View of Lake Michigan from the shore of Indiana Dunes National Park at sunset. by Steevven1

After almost a decade of negotiation and legal wrangling, all signatories to the Compact have agreed to an elaborate work-around for Waukesha, based on the argument that its county lies partly within the Lake Michigan watershed. The city will be able to “borrow” Lake Michigan water—that is, withdraw it from the lake, then treat and return it. For now, the Great Lakes Compact seems intact, but many fear this is only an early skirmish in a conflict that will escalate as climate change makes Great Lakes water a more and more valuable asset. And some legal scholars worry that if the Compact were ever to be challenged in a federal court, it might be struck down because it could be construed as violating constitutional prohibitions on barriers to the flow of commodities across state lines. Such a case would put the legal standing of political and natural geographies, and American vs. Earth citizenship, in dangerous opposition. Eventually everyone loses if our legal system violates natural laws because in the end natural laws always prevail, and the penalties for violating them—empty aquifers, anoxic oceans, runaway climate change—are severe and non-negotiable.

Just as natural and human map boundaries are often incongruent, there is a similar, and equally perilous, discrepancy in the timescales of geological and political governance. Ecosystems, aquifers, soils, and landscapes operate on schedules far longer than biennial budgets and campaign cycles. Overdrawn groundwater, exhausted soils, and clear-cut forests will eventually recover, but only if they are protected for decades from further degradation. And natural systems have inertia: once environmental changes are set in motion, they cannot simply be legislated to stop. The myopic, short-term worldviews of office-holders are, increasingly, on a collision course with the long-term well-being of those they represent.

As dual citizens of nature and the nation, we need to start casting our votes in ways that nurture both. What will it take to become better citizens of our townships and watersheds, states and ecoregions, nations and continents, over timescales of decades and longer?

Perhaps this anxious and uncertain time of the coronavirus pandemic, when our political and economic infrastructure has been revealed to be far more fragile than we ever imagined, could be an opportunity for a radical reconception of what citizenship means. The coronavirus certainly underscores the idea that our political boundaries are artificial constructs, blithely ignored by microbial armies. It reminds us that no matter what nation we dwell in, we all share the same constitution—our common, fallible human form. The tiny viral villain has also performed an astonishing feat: stopping the mighty force of capitalism in its tracks, pulling aside the curtain and exposing the great and powerful laissez-faire system as less prepared for crisis than a subsistence economy. And it has thrown an unforgiving spotlight on the virtual economic apartheid in this country.

At the same time, the pandemic has demonstrated that we do have the collective capacity to take action for the common good when we are given clear information about the risks of inaction. And it has taught us that we can, at least temporarily, do without many things that we considered essential just days before the severity of the epidemic became an undeniable reality. The dramatic reductions in travel and manufacturing during the coronavirus crisis will provide valuable, well-calibrated data about how we can reduce greenhouse gas emissions in the future. Families who become accustomed to quiet city streets, where singing birds and children at play are the loudest sounds, might resist allowing cars to take control again. When the pace of life slows and the radius of one’s world shrinks, powers of observation become more acute and priorities become reordered. One notices and feels grateful for things that were barely sensed as we were all self-importantly hurtling along: a friendly wave from a neighbor; the everyday miracle of good health; the incremental unfolding of spring, as scheduled, when everything else is on hold.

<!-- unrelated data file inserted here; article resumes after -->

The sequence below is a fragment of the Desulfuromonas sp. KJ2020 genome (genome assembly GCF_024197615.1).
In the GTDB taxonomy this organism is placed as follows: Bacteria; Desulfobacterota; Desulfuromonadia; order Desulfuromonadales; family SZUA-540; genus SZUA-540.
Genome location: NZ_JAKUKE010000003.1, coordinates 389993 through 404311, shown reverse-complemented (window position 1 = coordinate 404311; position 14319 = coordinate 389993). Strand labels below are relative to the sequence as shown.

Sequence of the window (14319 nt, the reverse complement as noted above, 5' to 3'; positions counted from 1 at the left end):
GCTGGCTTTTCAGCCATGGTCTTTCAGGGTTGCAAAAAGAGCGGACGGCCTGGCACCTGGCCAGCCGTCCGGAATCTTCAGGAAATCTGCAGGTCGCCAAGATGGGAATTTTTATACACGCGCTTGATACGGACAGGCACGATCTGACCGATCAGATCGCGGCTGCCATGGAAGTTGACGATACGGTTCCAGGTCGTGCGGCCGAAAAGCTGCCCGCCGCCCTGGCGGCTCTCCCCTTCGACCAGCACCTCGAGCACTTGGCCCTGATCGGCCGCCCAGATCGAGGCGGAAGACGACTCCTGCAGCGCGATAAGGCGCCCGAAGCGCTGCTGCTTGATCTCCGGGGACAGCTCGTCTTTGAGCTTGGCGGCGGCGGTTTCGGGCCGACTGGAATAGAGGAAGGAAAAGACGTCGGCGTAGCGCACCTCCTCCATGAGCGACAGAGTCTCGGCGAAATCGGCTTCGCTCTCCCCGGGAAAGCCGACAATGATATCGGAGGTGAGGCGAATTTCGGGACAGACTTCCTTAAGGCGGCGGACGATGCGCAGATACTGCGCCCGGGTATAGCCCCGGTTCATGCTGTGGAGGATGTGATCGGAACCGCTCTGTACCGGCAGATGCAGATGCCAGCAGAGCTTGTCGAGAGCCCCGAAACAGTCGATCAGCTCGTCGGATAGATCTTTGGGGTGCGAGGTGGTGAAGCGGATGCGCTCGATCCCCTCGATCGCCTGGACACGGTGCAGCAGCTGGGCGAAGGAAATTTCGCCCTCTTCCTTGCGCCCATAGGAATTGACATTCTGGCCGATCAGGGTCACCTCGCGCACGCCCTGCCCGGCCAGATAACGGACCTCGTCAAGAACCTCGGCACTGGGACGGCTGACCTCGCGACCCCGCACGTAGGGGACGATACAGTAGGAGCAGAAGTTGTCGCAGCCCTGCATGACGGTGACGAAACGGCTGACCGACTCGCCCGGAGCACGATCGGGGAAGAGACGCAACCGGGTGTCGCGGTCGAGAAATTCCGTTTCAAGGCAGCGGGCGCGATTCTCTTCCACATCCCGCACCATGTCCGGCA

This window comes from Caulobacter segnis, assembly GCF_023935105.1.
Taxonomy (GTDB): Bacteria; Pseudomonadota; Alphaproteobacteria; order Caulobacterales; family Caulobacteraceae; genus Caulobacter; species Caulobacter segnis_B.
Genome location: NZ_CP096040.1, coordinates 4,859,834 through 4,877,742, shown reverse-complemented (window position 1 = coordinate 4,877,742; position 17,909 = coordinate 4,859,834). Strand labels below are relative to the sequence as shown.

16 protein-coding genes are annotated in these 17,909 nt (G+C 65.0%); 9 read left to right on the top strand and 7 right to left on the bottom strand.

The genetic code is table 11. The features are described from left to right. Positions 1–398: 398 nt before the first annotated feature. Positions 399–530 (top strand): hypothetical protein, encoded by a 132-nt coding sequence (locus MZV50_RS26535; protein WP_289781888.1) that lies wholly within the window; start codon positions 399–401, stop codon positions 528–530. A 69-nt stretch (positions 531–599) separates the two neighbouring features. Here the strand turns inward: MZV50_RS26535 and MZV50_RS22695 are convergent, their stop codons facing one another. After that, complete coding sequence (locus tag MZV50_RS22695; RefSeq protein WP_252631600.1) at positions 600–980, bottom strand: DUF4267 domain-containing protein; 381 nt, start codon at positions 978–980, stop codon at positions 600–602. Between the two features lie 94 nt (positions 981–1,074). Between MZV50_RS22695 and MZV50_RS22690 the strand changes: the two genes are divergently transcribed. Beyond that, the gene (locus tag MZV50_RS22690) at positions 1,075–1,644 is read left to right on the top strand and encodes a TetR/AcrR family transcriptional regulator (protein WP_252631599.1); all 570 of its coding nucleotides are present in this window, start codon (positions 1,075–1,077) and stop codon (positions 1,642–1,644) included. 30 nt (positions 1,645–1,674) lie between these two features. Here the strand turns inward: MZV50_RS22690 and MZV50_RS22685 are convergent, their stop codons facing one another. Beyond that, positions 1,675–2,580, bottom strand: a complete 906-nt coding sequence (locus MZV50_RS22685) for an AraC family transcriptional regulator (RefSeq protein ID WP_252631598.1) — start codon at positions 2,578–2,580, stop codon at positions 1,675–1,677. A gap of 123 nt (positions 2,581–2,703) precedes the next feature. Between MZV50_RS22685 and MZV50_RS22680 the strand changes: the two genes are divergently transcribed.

I am optimistic that we will be changed for the better by this abrupt suspension of old practices. While the pandemic has exacted a terrible global toll, it does at least offer an unexpected opportunity to realign our values and reclaim our identities as humans and, more broadly, as Earth citizens. We can set to work on repairing the frayed social and ecological webs that will provide stability and resilience in future times of crisis. We may discover that the same attributes that foster robust ecosystems—diversity, mutual dependency, intergenerational continuity—also build healthy human communities. Enhancing our sense of natural citizenship may help stem toxic nationalism by reminding us that we are part of something more important and more enduring than this particular bitterly partisan moment. We may then develop the habit of seeing ourselves as citizens in time—future ancestors, with the responsibility to leave the places we inhabit in good working order.

All of this will liberate us from the corporate encoding that narrows our focus toward our own selfish appetites and reduces our civic role to mere consumption. By refusing such diminishment, we can reclaim our democratic citizenship and envision a deeper, more expansive version of it, in which patriotism and environmentalism, flag-waving and tree-hugging, red, white, blue, and green align for the common good—citizens restored and reunited.

Image credits:

Humanaza. Courtesy of Adrian Felipe Pena (CC BY-NC-SA 2.0)
Fox River flowing through downtown Waukesha, Wisconsin. Photo by John Flesher, Associated Press. Courtesy of Detroit Free Press

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  • Marcia Bjornerud

    Marcia Bjornerud is Professor of Geosciences at Lawrence University in Appleton, Wisconsin. Bjornerud's research focuses on the physics of earthquakes and mountain building, and she combines field-based studies of bedrock geology with quantitative models of rock mechanics.